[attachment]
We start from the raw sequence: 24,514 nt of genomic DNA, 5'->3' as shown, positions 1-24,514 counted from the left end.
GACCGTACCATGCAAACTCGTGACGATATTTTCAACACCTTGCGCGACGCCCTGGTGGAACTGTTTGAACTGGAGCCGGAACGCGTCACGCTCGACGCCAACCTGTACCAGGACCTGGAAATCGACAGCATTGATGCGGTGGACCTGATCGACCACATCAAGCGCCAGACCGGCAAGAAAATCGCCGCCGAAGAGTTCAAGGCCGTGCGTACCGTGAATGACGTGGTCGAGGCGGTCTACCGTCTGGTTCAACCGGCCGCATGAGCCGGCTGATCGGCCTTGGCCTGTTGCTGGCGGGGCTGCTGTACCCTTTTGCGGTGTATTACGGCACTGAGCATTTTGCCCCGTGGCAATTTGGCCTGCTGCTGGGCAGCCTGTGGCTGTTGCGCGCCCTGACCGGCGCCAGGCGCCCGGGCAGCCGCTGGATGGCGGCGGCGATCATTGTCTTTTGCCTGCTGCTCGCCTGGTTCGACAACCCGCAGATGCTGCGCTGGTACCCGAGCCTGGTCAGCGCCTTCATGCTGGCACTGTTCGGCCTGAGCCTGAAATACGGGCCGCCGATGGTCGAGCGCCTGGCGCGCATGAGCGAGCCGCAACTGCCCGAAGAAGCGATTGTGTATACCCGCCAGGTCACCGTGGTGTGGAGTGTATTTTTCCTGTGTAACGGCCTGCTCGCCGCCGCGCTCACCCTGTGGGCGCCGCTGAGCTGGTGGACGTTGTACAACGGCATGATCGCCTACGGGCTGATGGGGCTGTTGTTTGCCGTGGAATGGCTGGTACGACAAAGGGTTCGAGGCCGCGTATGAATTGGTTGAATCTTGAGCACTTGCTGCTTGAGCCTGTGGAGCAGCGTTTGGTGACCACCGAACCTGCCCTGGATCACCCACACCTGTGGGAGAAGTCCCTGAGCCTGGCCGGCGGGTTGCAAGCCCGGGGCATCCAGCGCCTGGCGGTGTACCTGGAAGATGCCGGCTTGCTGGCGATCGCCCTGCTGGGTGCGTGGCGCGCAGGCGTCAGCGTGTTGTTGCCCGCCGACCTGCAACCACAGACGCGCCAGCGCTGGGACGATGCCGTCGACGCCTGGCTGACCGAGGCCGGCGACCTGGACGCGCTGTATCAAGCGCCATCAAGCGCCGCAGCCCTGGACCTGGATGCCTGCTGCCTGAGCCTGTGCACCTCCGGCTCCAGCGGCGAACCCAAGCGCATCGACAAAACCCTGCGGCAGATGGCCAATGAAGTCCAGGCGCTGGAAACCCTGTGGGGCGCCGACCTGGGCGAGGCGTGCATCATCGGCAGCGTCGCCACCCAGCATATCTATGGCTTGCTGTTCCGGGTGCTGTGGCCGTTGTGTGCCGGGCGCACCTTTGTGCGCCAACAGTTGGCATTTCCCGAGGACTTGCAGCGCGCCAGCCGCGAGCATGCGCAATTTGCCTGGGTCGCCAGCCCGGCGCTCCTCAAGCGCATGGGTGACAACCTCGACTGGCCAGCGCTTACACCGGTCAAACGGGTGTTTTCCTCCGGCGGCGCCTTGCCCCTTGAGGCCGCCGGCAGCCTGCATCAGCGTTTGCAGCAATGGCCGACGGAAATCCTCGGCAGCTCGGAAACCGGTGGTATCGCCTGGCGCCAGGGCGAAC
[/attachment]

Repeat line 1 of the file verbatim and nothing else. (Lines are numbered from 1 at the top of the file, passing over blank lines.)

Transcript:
We start from the raw sequence: 24,514 nt of genomic DNA, 5'->3' as shown, positions 1-24,514 counted from the left end.